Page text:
I almost moved Georgia down to the tossup category, but still think Michelle Nunn has the edge. The polling is very tight, with both Nunn and David Perdue posting small leads in the past few days. But, like Louisiana, if neither candidate gets over 50 percent next week, there will be a runoff election (in January). So predicting the race means possibly predicting two separate elections. I think that if a runoff happens, Nunn will retain her edge, mostly because of all the late gaffes by Perdue, which will have two months to be fully aired (millions of dollars will be spent here if the runoff election will determine control of the Senate). So I'm leaving Georgia as a Leaning Democratic state for now.

The New Hampshire race seems to have tightened considerably in the polling, but in the majority of the polls Jeanne Shaheen still retains an edge over Scott Brown. An argument could be made that this race is a tossup, but for the time being I'm betting on Shaheen keeping her seat.

North Carolina has been close all along, but Kay Hagen seems to have held onto her slight edge. The state still has to be seen as Leaning Democratic.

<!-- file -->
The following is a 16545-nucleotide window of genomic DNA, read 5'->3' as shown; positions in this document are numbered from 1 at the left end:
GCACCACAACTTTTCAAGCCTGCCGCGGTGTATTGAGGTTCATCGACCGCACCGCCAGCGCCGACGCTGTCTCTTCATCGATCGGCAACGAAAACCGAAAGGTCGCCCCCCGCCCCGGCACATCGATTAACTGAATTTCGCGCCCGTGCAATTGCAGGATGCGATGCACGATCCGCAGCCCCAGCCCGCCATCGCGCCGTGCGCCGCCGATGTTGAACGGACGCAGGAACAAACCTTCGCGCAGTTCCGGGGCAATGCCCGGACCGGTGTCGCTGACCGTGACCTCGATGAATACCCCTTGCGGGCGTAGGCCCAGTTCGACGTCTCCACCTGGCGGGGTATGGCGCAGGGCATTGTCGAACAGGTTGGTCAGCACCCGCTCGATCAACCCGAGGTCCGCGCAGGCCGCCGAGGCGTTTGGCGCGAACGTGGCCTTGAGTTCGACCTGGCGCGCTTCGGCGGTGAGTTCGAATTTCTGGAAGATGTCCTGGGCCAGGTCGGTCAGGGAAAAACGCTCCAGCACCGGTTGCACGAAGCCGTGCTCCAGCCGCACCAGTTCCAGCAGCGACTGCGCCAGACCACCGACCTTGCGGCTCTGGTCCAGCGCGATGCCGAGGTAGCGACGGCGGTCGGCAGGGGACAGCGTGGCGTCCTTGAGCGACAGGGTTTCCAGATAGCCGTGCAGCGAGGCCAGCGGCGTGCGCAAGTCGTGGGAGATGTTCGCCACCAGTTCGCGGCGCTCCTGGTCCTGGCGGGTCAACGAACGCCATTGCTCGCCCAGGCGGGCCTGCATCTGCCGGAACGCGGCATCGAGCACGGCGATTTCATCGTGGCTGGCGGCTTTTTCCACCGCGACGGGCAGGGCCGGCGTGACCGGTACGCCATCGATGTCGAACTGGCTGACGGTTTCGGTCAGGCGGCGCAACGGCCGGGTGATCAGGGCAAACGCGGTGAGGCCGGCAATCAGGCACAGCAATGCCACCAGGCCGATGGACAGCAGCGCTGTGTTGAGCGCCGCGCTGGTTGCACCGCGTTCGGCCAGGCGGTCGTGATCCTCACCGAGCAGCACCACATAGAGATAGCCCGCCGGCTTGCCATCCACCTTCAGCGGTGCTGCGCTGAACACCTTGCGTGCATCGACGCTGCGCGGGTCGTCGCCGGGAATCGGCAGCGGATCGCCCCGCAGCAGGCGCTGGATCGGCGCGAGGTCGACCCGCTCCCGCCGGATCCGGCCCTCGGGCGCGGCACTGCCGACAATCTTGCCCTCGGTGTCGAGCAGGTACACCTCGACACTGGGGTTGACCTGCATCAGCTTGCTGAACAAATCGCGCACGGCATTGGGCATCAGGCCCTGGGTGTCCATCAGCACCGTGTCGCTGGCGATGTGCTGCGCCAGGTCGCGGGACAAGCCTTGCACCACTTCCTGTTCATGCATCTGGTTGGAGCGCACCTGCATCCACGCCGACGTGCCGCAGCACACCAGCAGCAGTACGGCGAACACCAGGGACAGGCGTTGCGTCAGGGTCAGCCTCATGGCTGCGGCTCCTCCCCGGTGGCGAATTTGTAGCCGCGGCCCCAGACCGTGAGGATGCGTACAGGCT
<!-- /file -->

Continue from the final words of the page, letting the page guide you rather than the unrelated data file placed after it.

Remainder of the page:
The Democrats' situation improved considerably with the addition of Alaska (again, if it comes to pass -- I could always be wrong about it). Adding Alaska doesn't change the overall math, though, since Begich winning wouldn't be a pickup for Democrats. The only state in the Leaning Democratic list which would be a pickup is Georgia.

This would cut the overall lead of Republicans down to plus-four. If I've called all the leaners correct, the total count of Senate seats before considering the tossups would be: 49 Democrats to 48 Republicans.


Too Close To Call

Which leaves only three states that are still Too Close To Call. This category shrank by two states this week, as Kentucky moved to the Republican column and Alaska moved to the Democrats' side.